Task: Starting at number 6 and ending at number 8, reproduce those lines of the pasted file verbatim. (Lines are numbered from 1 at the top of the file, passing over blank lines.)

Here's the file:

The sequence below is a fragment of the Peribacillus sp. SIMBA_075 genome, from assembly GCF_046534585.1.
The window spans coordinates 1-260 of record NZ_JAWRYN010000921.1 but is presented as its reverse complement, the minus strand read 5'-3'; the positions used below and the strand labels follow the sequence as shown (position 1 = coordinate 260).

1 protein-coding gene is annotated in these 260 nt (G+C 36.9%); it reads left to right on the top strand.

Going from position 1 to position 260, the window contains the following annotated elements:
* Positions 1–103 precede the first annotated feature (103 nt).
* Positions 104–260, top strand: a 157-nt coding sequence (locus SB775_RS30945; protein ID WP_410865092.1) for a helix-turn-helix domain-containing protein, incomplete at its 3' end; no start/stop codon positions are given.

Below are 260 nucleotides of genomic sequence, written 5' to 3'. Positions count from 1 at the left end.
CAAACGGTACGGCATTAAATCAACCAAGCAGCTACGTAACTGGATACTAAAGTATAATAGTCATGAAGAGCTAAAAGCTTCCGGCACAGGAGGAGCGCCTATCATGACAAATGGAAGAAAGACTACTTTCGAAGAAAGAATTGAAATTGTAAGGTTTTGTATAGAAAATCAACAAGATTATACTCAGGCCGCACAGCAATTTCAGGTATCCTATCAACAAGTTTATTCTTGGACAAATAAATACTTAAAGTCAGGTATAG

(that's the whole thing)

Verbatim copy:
* Positions 104–260, top strand: a 157-nt coding sequence (locus SB775_RS30945; protein ID WP_410865092.1) for a helix-turn-helix domain-containing protein, incomplete at its 3' end; no start/stop codon positions are given.

Below are 260 nucleotides of genomic sequence, written 5' to 3'. Positions count from 1 at the left end.
CAAACGGTACGGCATTAAATCAACCAAGCAGCTACGTAACTGGATACTAAAGTATAATAGTCATGAAGAGCTAAAAGCTTCCGGCACAGGAGGAGCGCCTATCATGACAAATGGAAGAAAGACTACTTTCGAAGAAAGAATTGAAATTGTAAGGTTTTGTATAGAAAATCAACAAGATTATACTCAGGCCGCACAGCAATTTCAGGTATCCTATCAACAAGTTTATTCTTGGACAAATAAATACTTAAAGTCAGGTATAG